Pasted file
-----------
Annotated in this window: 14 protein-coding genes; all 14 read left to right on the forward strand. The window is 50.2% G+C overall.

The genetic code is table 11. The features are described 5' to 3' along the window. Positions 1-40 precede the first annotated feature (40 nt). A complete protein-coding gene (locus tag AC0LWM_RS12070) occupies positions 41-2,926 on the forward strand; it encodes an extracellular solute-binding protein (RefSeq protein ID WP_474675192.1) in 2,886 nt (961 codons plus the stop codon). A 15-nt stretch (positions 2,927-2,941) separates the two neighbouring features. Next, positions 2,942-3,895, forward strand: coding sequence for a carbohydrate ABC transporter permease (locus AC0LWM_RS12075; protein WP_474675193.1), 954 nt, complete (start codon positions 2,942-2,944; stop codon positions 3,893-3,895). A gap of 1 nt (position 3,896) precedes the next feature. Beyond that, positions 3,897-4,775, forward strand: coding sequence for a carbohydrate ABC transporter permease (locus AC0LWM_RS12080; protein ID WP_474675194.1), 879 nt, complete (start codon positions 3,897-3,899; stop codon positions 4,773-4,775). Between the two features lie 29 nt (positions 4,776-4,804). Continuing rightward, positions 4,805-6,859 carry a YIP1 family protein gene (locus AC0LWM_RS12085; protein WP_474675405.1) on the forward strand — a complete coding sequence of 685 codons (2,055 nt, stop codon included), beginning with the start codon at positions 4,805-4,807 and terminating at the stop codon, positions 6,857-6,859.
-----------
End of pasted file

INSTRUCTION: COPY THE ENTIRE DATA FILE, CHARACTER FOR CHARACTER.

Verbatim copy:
Annotated in this window: 14 protein-coding genes; all 14 read left to right on the forward strand. The window is 50.2% G+C overall.

The genetic code is table 11. The features are described 5' to 3' along the window. Positions 1-40 precede the first annotated feature (40 nt). A complete protein-coding gene (locus tag AC0LWM_RS12070) occupies positions 41-2,926 on the forward strand; it encodes an extracellular solute-binding protein (RefSeq protein ID WP_474675192.1) in 2,886 nt (961 codons plus the stop codon). A 15-nt stretch (positions 2,927-2,941) separates the two neighbouring features. Next, positions 2,942-3,895, forward strand: coding sequence for a carbohydrate ABC transporter permease (locus AC0LWM_RS12075; protein WP_474675193.1), 954 nt, complete (start codon positions 2,942-2,944; stop codon positions 3,893-3,895). A gap of 1 nt (position 3,896) precedes the next feature. Beyond that, positions 3,897-4,775, forward strand: coding sequence for a carbohydrate ABC transporter permease (locus AC0LWM_RS12080; protein ID WP_474675194.1), 879 nt, complete (start codon positions 3,897-3,899; stop codon positions 4,773-4,775). Between the two features lie 29 nt (positions 4,776-4,804). Continuing rightward, positions 4,805-6,859 carry a YIP1 family protein gene (locus AC0LWM_RS12085; protein WP_474675405.1) on the forward strand — a complete coding sequence of 685 codons (2,055 nt, stop codon included), beginning with the start codon at positions 4,805-4,807 and terminating at the stop codon, positions 6,857-6,859.